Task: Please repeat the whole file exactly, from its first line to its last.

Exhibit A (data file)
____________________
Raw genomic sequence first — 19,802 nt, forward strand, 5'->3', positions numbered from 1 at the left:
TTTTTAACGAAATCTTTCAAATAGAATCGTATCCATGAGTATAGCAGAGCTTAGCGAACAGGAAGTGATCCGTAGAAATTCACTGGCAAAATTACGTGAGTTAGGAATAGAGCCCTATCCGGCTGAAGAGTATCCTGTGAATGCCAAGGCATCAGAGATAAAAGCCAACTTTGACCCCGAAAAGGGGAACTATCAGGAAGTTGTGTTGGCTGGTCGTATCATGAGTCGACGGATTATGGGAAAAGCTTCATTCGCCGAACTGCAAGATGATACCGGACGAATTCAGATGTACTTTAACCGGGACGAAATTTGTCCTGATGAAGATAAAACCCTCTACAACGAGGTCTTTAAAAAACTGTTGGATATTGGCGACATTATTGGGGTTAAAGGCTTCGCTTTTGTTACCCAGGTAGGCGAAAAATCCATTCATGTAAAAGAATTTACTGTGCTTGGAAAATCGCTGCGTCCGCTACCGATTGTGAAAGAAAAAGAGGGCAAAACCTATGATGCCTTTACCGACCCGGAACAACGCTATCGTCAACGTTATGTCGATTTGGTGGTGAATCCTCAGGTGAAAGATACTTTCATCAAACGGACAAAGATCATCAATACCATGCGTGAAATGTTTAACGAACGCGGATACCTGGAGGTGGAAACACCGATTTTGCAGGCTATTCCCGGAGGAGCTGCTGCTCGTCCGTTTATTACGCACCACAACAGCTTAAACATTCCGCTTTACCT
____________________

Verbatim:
Raw genomic sequence first — 19,802 nt, forward strand, 5'->3', positions numbered from 1 at the left:
TTTTTAACGAAATCTTTCAAATAGAATCGTATCCATGAGTATAGCAGAGCTTAGCGAACAGGAAGTGATCCGTAGAAATTCACTGGCAAAATTACGTGAGTTAGGAATAGAGCCCTATCCGGCTGAAGAGTATCCTGTGAATGCCAAGGCATCAGAGATAAAAGCCAACTTTGACCCCGAAAAGGGGAACTATCAGGAAGTTGTGTTGGCTGGTCGTATCATGAGTCGACGGATTATGGGAAAAGCTTCATTCGCCGAACTGCAAGATGATACCGGACGAATTCAGATGTACTTTAACCGGGACGAAATTTGTCCTGATGAAGATAAAACCCTCTACAACGAGGTCTTTAAAAAACTGTTGGATATTGGCGACATTATTGGGGTTAAAGGCTTCGCTTTTGTTACCCAGGTAGGCGAAAAATCCATTCATGTAAAAGAATTTACTGTGCTTGGAAAATCGCTGCGTCCGCTACCGATTGTGAAAGAAAAAGAGGGCAAAACCTATGATGCCTTTACCGACCCGGAACAACGCTATCGTCAACGTTATGTCGATTTGGTGGTGAATCCTCAGGTGAAAGATACTTTCATCAAACGGACAAAGATCATCAATACCATGCGTGAAATGTTTAACGAACGCGGATACCTGGAGGTGGAAACACCGATTTTGCAGGCTATTCCCGGAGGAGCTGCTGCTCGTCCGTTTATTACGCACCACAACAGCTTAAACATTCCGCTTTACCT